14 Oct 2016

Panna a netvor (Juraj Herz, 1978)

 
Pored Miloša Fromana, Vere Hitilove, Jana Nemeca, Františeka Vlačila, Štefana Uhera, Juraja Jakubiška i drugih, za jednog od najistaknutijih predstavnika čehoslovačkog novog talasa smatra se i Juraj Herc, poznat po kultnom filmu Kremator (Spalovač mrtvol). Tri decenije nakon Žana Koktoa, ovaj rođeni Slovak pronalazi nadahnuće u čuvenoj francuskoj bajci Lepotica i zver, preobražavajući je u mračnu, visceralnu i volšebnu gotsku fantaziju.
 
Od samog prologa, sjajne uvodne špice i naturalističke scene priprema za gozbu (čitaj: žrtvovanja pernate živine, koza, svinja i ovaca), jasno je kao dan da smo trinaest godina udaljeni od verzije iz studiija Dizni. Povorku kočija koja prolazi kroz crnu, maglom (i glasinama) obavijenu šumu preleće jato vrana pod olovnosivim nebom. Kako nešto kasnije saznajemo, u prtljazima koje konji vuku po blatu nalaze se venecijanska ogledala, briselska čipka, indijski začini, kineski porcelan, japanski biseri i amsterdamski brilijanti - ukratko, miraz za dve starije kćeri imućnog trgovca (Vaclav Voska). Međutim, dragocenosti ne stižu na svoj cilj, što vodi ka bankrotu dotičnog buržuja, a zatim i njegovoj poseti naizgled napuštenom zamku i otkidanju zlosrećnog cveta ruže... 
 
U nastavku, priča je uglavnom verna originalnoj, ali uprkos tome deluje osvežavajuće u svojoj neodoljivoj sumornosti - kao da je adaptacija nekog od najgrozomornijih zapisa braće Grim. Naslov koji u bukvalnom prevodu sa češkog glasi Devica i čudovište ukazuje na temu nevinosti protiv okrutnosti, kao i na "izopačenost" romanse glavnih junaka. Herc koristi svaku priliku da naglasi njihovu različitost, vodeći računa o tome da zveri ostavi dovoljno ljudskosti i "opravda" stokholmski sindrom. Kad god je moguće izbegava klišee, ali odlučuje da zadrži onaj o moći žene "da muškarca koga voli učini lepim".

Zdena Studenkova poseduje sve što je potrebno za rolu čedne lepotice Julije, dok njenog nakaznog Romea tumači glumac, plesač i koreograf Vlastimil Herapes pod inovativnom maskom mešanca čoveka i ptičurine. Njihova ljubav rađa se u truleži "jazbine" po kojoj se, oko kreveta nalik mrtvačom sanduku, statua prekrivenih mahovinom i fontana ispunjenih gusto-žabokrečinasto-isparavajućom tečnošću, vrzmaju crni đavolci. Dominantan zvuk orgulja i šaputavi unutrašnji glas zveri upotpunjuju atmosferu pritajene jeze, a Julijin anđeoski izgled i bele haljine, ali i njen svetlošću okupan san i završnica stvaraju protivtežu...
 

10 Oct 2016

The Girl Without Hands (Sébastien Laudenbach, 2016)


One of the lesser known Brothers Grimm fairy tales gets a remarkable adaptation with the hyper-stylized feature debut for French animator Sébastien Laudenbach. Rendered as a fauvist version of Asian ink wash paintings, The Girl Without Hands (La jeune fille sans mains) revolves around the impoverished miller's daughter (soothingly voiced by Anaïs Demoustier) who loses hands under her father's axe all because of his mindless contract with the Devil (Philippe Laudenbach).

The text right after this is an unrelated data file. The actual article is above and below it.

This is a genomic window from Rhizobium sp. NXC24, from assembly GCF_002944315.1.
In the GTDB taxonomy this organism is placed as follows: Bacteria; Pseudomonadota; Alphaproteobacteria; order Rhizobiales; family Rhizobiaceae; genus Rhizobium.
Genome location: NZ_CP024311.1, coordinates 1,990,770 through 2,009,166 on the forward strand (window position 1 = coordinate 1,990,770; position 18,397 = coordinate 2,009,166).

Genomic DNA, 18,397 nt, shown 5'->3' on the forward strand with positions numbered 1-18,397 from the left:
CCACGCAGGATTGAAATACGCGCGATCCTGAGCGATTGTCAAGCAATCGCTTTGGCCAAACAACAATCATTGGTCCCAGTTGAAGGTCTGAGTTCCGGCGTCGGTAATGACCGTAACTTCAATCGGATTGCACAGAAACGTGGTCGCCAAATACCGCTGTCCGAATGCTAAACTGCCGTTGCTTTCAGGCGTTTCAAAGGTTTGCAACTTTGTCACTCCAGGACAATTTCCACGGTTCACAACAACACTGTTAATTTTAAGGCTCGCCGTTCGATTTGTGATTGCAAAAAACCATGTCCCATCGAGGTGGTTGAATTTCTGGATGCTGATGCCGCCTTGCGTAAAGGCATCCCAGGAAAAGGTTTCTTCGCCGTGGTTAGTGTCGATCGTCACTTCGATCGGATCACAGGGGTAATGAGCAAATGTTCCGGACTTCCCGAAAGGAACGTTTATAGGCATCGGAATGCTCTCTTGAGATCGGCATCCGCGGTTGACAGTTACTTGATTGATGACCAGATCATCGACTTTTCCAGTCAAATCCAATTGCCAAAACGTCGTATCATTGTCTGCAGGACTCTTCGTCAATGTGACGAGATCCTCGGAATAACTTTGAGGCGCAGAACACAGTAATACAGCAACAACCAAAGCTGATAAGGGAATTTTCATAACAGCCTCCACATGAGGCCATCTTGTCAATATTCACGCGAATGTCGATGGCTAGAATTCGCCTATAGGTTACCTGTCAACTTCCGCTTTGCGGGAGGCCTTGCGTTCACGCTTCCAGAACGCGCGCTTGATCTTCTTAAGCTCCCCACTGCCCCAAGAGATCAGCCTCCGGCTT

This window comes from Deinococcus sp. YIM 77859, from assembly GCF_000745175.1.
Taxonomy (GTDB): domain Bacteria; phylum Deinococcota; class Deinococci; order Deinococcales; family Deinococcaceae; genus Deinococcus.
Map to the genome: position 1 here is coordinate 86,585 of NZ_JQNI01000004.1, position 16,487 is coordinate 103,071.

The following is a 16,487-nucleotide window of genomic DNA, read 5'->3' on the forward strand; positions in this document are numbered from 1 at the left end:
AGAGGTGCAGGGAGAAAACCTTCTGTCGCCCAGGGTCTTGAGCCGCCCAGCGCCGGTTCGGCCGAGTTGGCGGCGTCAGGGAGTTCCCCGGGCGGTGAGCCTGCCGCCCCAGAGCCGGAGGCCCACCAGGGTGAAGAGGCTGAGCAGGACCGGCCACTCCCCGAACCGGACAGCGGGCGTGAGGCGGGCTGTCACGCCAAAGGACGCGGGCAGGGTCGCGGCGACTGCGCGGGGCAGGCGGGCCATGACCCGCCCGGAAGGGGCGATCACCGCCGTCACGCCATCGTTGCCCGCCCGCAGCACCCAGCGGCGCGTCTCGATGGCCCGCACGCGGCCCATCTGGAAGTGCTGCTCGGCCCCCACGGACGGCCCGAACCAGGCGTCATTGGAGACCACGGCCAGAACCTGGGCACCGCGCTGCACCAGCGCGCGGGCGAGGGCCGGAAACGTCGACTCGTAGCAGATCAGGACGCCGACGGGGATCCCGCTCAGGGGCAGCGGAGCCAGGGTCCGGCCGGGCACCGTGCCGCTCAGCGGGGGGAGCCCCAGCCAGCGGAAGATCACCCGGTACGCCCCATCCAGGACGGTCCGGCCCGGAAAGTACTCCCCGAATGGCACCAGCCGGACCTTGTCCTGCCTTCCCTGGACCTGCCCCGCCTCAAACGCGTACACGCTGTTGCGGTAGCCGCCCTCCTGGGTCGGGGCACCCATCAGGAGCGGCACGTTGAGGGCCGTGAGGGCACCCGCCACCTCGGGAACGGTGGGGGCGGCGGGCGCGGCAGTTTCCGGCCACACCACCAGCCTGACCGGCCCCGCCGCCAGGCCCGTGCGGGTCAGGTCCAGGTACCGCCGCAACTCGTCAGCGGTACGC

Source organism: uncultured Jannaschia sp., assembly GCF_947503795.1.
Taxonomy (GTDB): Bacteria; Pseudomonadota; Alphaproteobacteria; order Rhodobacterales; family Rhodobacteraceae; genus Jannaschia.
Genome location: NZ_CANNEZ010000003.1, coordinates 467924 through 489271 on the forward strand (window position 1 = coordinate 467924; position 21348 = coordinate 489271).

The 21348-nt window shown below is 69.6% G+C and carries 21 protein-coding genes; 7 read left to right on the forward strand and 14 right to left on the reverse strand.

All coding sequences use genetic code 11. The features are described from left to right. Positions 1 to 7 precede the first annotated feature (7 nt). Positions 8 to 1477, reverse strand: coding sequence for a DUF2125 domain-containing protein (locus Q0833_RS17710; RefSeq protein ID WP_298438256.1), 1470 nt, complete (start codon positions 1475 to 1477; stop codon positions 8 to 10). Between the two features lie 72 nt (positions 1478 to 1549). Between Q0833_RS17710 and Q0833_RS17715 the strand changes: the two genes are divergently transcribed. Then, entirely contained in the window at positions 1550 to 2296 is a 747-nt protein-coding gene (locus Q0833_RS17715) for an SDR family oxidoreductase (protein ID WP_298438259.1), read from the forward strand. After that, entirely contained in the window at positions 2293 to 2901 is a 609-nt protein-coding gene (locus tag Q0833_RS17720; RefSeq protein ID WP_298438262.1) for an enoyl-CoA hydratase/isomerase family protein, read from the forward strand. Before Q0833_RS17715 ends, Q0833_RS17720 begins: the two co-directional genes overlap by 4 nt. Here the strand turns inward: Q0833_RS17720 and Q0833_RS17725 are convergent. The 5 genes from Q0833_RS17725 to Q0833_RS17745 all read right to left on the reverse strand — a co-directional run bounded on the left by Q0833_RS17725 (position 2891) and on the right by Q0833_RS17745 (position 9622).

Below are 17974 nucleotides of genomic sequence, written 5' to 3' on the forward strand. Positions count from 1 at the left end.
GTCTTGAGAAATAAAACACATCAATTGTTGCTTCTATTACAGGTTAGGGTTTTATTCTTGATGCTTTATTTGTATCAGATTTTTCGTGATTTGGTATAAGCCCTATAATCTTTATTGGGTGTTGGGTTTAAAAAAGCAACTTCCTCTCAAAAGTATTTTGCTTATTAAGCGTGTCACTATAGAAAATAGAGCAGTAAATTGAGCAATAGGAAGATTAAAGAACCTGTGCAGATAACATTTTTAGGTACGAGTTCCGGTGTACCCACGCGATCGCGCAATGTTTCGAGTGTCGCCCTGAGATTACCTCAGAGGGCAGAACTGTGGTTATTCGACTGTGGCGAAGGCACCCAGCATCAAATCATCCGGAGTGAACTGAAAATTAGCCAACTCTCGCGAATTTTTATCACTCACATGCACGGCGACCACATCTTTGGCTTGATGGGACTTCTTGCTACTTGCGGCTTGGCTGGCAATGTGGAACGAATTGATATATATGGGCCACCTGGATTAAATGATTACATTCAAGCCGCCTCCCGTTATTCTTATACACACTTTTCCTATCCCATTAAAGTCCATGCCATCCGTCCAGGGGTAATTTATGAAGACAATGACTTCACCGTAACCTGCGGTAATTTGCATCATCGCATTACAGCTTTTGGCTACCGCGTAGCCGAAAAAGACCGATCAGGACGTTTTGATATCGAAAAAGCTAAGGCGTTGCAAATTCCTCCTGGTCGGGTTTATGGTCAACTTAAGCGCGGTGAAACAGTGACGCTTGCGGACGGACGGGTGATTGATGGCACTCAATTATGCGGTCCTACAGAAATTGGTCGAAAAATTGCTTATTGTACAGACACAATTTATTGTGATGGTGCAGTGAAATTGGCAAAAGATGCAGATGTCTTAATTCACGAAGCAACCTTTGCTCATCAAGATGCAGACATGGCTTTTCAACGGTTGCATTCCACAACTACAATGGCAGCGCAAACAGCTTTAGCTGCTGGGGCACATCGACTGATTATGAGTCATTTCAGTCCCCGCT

The leisurely paced three-act story of goodness vs greediness and the onerous journey called life has a universal appeal, but the instances of full-frontal nudity, sex and violence (which involves a bit more than the aforementioned chopping) make it not quite suitable for the youngest. Notwithstanding this barrier, the film has a lot to offer, especially to the audience interested in the artistic portrayal of "Old Scratch" as well as the Faustian pact and its consequences.


There also appears to be a feminist subtext to the narrative, given that the heroine is abandoned at her most vulnerable: firstly, when she leaves the mill and, subsequently, with a newborn child. Fortunately, she is graced by the River Goddess (Elina Löwensohn) and later helped by the Gardener (Sacha Bourdo) who are both a welcome change from the source work. Eventually - as a reward for her suffering - she meets a happy ending with a compassionate Prince (Demoustier's real life darling Jérémie Elkaïm). This is a fairy tale, after all.

However, the strength of Laudenbach's bittersweet fantasy lies within its minimalist, yet arresting visuals which demonstrate his brisk sense of line and color. Pulsating, intentionally "sketchy" and nearly abstract drawings are complemented by the delicate, unexpected brushstrokes to create the poetic, multi-layered pictures. It proves to be a powerful way of conveying the action and the characters' mental, emotional and physical state. (Think Isao Takahata's The Tale of the Princess Kaguya with even "airier" aesthetics or a "softer" and less malignant Belladonna of Sadness.) And with a musical veneer that is Olivier Mellano's dreamy post-rock score, The Girl Without Hands is infused with an atmosphere of gentle, calming melancholy and transformed into a modern classic.